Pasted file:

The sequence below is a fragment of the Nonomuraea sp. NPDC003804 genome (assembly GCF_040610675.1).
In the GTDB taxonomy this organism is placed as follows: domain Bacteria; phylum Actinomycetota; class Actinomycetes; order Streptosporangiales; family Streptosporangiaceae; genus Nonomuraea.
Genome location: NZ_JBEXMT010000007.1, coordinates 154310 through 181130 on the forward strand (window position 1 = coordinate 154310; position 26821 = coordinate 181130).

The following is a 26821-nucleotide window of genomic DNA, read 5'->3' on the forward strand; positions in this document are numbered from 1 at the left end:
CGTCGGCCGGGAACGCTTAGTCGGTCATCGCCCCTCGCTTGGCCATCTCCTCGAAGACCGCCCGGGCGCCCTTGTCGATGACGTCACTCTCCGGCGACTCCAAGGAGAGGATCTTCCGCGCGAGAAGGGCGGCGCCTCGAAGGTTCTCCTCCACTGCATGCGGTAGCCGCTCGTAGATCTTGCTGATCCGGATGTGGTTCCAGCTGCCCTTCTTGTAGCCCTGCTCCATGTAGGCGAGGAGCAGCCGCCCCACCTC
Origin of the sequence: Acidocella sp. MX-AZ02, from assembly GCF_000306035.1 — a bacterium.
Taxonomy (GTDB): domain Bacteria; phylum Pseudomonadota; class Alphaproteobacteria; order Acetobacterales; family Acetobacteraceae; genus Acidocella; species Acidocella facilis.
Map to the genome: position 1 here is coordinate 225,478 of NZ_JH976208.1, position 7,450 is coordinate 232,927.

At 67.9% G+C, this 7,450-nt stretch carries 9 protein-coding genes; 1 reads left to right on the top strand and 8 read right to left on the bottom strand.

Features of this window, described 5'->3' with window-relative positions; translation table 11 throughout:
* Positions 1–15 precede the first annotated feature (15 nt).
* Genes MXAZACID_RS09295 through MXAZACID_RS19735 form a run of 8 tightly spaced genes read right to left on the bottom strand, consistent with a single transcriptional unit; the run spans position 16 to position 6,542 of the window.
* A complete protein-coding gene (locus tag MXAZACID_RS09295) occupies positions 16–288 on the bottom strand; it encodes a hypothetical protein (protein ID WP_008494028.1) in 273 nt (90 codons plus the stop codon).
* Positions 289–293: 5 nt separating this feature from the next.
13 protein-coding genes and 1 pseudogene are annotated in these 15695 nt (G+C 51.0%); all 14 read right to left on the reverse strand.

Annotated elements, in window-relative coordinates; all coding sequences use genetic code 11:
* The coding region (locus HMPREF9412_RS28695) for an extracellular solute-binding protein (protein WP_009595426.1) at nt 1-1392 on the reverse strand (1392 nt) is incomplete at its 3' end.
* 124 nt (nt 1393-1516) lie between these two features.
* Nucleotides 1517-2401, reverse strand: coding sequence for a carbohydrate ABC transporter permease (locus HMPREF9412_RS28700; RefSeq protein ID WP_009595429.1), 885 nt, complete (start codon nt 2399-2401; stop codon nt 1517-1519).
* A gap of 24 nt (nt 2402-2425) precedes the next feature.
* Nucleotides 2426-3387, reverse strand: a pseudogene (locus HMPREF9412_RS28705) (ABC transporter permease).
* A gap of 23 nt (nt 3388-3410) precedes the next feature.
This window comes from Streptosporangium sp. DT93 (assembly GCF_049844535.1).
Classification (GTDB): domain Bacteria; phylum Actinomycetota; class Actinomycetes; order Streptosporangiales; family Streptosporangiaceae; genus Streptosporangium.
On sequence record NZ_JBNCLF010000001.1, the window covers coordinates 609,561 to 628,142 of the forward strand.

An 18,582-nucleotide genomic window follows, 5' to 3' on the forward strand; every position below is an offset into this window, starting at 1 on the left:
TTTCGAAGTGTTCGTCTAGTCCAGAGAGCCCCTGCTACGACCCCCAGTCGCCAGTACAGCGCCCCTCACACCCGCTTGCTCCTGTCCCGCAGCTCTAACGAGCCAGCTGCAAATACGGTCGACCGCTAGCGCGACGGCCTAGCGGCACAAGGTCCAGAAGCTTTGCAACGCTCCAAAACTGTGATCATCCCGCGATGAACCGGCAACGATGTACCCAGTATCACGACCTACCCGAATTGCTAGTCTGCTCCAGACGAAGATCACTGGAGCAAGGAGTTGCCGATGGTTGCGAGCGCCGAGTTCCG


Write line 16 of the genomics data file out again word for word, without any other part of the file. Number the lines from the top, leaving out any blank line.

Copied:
Annotated elements, in window-relative coordinates; all coding sequences use genetic code 11: